A romantically challenged morning show producer is reluctantly embroiled in a series of outrageous tests by her chauvinistic correspondent to prove his theories on relationships and help ... See full summary »
Benjamin Barry is an advertising executive and ladies' man who, to win a big campaign, bets that he can make a woman fall in love with him in 10 days. Andie Anderson covers the "How To" beat for "Composure" magazine and is assigned to write an article on "How to Lose a Guy in 10 days." They meet in a bar shortly after the bet is made.
Occasionally in the 15 years since summer camp, Adam and Emma cross paths. When he discovers that an ex-girlfriend is living with his dad, he gets drunk, calls every woman in his cell phone contact list, and ends up passed out naked in her living room. By this time, she's a medical resident in L.A. and he's a gopher on a "Glee"-like TV series, hoping to be a writer. She guards her emotions (calling her father's funeral "a thing"), so after a quick shag in the moments she has before leaving for the hospital, she asks if he wants a no-strings-attached, sex-only relationship, without romance or complications. A prescription for fun or for disaster? Written by
Director Ivan Reitman's daughter, actress Catherine Reitman, had a small part in this film's mockbuster "Friends With Benefits (2011)." See more »
Adam flinches and turns his head well before Emma slaps him in the emergency room. Not only was the slap unexpected, but Adam had taken painkillers, so he should have been far less likely to react that quickly. See more »
Dr. Metzner? Adam, what's going on? What happened?
He sprained his wrist punching a wall.
You texted me that you were dying.
It really hurt.
I gave him some Hyrdocodone for the night. It's a very strong painkiller. You might want to have Dr. Kurtzman here drive you home. And here is a prescription for an anti-inflammatory.
[hands to Emma]
Don't worry, you're in good hands. Your girlfriend here is a very talented doctor.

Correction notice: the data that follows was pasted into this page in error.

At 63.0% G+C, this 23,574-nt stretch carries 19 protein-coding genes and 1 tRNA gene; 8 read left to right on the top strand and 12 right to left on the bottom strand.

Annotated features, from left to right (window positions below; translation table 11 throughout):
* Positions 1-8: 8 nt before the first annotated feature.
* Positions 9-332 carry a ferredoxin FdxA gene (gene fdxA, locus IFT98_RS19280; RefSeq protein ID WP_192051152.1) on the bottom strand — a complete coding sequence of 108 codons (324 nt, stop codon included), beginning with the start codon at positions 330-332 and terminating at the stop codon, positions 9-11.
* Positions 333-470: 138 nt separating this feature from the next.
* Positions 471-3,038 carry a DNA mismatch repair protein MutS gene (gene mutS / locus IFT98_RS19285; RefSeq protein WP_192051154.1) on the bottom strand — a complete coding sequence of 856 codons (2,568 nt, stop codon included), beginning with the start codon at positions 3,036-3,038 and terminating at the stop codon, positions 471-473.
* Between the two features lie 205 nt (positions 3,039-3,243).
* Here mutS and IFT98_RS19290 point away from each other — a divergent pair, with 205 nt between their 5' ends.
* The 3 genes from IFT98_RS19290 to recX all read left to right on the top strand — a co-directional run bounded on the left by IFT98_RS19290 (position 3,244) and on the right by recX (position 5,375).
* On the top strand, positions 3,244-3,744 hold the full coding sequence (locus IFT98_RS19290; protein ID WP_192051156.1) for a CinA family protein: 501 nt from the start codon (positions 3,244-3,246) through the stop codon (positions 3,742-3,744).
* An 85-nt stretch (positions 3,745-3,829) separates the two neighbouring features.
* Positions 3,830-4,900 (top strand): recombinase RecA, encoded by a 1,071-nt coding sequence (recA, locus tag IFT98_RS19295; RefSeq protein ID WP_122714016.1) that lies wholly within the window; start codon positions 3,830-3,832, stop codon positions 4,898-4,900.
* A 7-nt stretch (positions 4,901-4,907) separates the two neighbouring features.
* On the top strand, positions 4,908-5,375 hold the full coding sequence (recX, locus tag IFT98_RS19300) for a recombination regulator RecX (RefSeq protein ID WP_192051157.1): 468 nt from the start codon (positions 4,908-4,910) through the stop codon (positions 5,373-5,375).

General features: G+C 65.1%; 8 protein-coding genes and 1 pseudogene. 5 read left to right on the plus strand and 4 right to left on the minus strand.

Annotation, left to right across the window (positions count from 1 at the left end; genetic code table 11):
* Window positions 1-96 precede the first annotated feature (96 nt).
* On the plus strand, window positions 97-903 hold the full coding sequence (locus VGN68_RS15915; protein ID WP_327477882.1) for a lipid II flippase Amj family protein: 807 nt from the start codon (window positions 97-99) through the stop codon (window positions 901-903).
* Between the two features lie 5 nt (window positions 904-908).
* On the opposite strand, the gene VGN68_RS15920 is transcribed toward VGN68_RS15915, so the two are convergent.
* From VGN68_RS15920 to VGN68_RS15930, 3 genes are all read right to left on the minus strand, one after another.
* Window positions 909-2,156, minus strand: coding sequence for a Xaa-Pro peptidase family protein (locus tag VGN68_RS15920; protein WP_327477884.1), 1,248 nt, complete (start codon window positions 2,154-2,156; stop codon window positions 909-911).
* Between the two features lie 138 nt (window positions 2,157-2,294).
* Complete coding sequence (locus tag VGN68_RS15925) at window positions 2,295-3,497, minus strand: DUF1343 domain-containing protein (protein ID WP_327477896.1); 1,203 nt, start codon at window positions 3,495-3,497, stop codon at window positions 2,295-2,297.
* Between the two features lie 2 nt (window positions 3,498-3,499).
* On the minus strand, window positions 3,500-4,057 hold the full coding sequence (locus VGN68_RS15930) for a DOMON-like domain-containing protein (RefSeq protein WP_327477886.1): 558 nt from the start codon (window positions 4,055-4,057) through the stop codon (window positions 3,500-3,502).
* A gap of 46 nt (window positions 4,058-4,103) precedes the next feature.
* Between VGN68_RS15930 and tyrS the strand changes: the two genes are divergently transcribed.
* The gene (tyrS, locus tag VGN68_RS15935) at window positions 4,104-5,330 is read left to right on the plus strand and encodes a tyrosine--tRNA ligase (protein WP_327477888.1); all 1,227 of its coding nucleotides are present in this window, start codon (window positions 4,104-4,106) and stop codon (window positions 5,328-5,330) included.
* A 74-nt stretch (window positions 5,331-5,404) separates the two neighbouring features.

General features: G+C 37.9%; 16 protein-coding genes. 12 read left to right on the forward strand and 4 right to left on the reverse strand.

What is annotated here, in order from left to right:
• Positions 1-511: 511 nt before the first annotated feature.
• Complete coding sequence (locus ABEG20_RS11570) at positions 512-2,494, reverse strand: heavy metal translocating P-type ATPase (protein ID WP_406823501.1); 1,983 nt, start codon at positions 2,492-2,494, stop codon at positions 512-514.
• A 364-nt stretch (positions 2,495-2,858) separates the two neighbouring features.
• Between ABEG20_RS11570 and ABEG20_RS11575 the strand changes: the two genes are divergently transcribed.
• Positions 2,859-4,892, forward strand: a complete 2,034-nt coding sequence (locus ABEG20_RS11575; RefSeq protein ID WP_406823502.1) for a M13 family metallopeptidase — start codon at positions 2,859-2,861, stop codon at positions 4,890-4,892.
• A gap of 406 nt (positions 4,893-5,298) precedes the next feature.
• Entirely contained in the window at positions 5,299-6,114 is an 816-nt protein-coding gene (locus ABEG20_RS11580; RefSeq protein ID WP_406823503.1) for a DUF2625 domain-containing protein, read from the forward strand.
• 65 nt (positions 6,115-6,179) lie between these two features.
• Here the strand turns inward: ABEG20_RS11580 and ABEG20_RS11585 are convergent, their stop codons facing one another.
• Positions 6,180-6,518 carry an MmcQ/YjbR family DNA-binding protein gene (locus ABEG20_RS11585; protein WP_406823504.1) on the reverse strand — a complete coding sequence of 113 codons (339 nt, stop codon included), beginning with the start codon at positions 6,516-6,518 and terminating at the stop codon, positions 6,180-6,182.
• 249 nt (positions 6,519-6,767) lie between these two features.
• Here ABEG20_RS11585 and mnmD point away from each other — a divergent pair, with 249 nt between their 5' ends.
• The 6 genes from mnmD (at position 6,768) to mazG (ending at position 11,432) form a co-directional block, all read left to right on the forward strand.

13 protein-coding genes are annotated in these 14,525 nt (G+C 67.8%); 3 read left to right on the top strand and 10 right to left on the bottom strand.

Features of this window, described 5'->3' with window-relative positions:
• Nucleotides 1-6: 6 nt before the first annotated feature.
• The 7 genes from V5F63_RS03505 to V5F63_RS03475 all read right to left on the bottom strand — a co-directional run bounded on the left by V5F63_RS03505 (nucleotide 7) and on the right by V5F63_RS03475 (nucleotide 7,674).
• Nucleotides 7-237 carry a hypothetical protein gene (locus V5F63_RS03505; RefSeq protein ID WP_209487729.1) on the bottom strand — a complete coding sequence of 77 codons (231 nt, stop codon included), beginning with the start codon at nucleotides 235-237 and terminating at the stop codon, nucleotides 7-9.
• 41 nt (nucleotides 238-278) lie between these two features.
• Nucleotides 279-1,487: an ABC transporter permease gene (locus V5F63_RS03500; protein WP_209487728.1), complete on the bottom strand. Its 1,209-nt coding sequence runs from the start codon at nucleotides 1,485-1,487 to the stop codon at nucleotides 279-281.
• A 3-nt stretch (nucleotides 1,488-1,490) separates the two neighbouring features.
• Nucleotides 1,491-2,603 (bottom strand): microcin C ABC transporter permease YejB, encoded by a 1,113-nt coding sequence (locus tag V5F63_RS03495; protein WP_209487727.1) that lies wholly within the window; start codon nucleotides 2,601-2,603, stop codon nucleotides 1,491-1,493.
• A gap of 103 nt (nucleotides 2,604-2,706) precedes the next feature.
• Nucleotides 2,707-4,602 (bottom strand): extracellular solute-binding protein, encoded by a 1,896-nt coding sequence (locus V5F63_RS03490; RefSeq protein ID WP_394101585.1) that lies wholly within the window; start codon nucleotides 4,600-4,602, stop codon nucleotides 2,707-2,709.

No! I'm not his girlfriend.
She is not my girlfriend.
Oh sorry. I saw that ...
[...] See more »
The American Academy of Motion Picture Arts and Sciences should give their awards conditionally. If you receive an Academy Award for best actor/actress, and then demean it by acting poorly in a subsequent film, you should forfeit the award. This is akin to behaving in a manner unbecoming a professional. Now, I wasn't a big fan of Black Swan, but I did think Natalie Portman deserved the Best Actress award. After watching No Strings Attached, I wonder if I, and others, had been fooled. Admittedly, she didn't have much of a script to work with here in No Strings. At best, her character was two dimensional. But then, she was one of the producers. You'd think she would have been able to tell a flawed script when she saw one.
Like most romantic comedies, you know the ending from the first scene in the movie. This, however, does not mean the film or script is necessarily bad. After all, you know the salesman will die before you even watch Death of a Salesman. It's how you get to that ending that has to be interesting. And in No Strings Attached, that journey is tedious.
Ashton Kutcher, rapidly evolving into the Hugh Grant of American romcoms, plays his usual sensitive, cute but naughty puppy dog role. He basically serves as the eye candy for the female viewers. This is too bad because, as we saw in The Butterfly Effect, he does have talent. Both he and Portman's character lack depth and we can't help but wonder what he sees in her that's so special. No chemistry exists between them or any of the other actors in this film. So there is no romance in this romantic comedy and, what comedy there is, is sophomoric. I am sure that a few 13-year-olds were rolling in the aisles, but that might just be from eating a bad hot dog, which would certainly have been more enjoyable.
I heard that Portman wanted this movie to be the female answer to The Hangover. Personally, I'd prefer a five alarm hangover to watching this movie again.
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